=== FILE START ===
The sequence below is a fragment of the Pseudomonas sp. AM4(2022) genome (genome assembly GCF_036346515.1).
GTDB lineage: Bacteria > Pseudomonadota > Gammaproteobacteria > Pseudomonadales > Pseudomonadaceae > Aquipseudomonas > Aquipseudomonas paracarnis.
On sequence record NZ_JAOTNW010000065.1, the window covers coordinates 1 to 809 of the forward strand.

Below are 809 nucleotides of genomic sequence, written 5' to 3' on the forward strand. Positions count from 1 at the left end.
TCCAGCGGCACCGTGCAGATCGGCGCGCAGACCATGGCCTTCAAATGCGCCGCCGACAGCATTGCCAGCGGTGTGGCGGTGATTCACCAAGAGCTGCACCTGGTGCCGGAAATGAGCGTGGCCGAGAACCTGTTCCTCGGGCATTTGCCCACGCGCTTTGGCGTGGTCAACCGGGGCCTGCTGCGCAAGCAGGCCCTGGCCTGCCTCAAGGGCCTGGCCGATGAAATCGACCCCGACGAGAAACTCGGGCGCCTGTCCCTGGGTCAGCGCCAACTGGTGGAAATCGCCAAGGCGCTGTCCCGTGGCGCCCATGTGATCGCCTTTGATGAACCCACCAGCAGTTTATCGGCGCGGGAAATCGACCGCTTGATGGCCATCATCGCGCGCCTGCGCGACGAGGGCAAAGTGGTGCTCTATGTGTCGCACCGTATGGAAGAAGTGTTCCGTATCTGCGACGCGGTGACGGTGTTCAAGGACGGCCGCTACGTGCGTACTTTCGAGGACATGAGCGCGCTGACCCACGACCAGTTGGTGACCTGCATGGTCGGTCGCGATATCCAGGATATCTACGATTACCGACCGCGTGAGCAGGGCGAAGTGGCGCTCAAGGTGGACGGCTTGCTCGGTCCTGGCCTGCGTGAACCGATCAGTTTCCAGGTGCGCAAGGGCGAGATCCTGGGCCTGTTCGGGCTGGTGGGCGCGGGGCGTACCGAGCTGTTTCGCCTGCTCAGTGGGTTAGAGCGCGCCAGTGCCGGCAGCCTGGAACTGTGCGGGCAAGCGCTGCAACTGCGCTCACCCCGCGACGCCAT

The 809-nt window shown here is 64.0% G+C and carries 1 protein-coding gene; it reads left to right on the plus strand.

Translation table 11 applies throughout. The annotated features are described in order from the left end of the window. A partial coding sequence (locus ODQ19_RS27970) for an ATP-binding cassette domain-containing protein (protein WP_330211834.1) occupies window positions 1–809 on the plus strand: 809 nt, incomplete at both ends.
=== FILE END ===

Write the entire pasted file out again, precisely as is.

The sequence below is a fragment of the Pseudomonas sp. AM4(2022) genome (genome assembly GCF_036346515.1).
GTDB lineage: Bacteria > Pseudomonadota > Gammaproteobacteria > Pseudomonadales > Pseudomonadaceae > Aquipseudomonas > Aquipseudomonas paracarnis.
On sequence record NZ_JAOTNW010000065.1, the window covers coordinates 1 to 809 of the forward strand.

Below are 809 nucleotides of genomic sequence, written 5' to 3' on the forward strand. Positions count from 1 at the left end.
TCCAGCGGCACCGTGCAGATCGGCGCGCAGACCATGGCCTTCAAATGCGCCGCCGACAGCATTGCCAGCGGTGTGGCGGTGATTCACCAAGAGCTGCACCTGGTGCCGGAAATGAGCGTGGCCGAGAACCTGTTCCTCGGGCATTTGCCCACGCGCTTTGGCGTGGTCAACCGGGGCCTGCTGCGCAAGCAGGCCCTGGCCTGCCTCAAGGGCCTGGCCGATGAAATCGACCCCGACGAGAAACTCGGGCGCCTGTCCCTGGGTCAGCGCCAACTGGTGGAAATCGCCAAGGCGCTGTCCCGTGGCGCCCATGTGATCGCCTTTGATGAACCCACCAGCAGTTTATCGGCGCGGGAAATCGACCGCTTGATGGCCATCATCGCGCGCCTGCGCGACGAGGGCAAAGTGGTGCTCTATGTGTCGCACCGTATGGAAGAAGTGTTCCGTATCTGCGACGCGGTGACGGTGTTCAAGGACGGCCGCTACGTGCGTACTTTCGAGGACATGAGCGCGCTGACCCACGACCAGTTGGTGACCTGCATGGTCGGTCGCGATATCCAGGATATCTACGATTACCGACCGCGTGAGCAGGGCGAAGTGGCGCTCAAGGTGGACGGCTTGCTCGGTCCTGGCCTGCGTGAACCGATCAGTTTCCAGGTGCGCAAGGGCGAGATCCTGGGCCTGTTCGGGCTGGTGGGCGCGGGGCGTACCGAGCTGTTTCGCCTGCTCAGTGGGTTAGAGCGCGCCAGTGCCGGCAGCCTGGAACTGTGCGGGCAAGCGCTGCAACTGCGCTCACCCCGCGACGCCAT

The 809-nt window shown here is 64.0% G+C and carries 1 protein-coding gene; it reads left to right on the plus strand.

Translation table 11 applies throughout. The annotated features are described in order from the left end of the window. A partial coding sequence (locus ODQ19_RS27970) for an ATP-binding cassette domain-containing protein (protein WP_330211834.1) occupies window positions 1–809 on the plus strand: 809 nt, incomplete at both ends.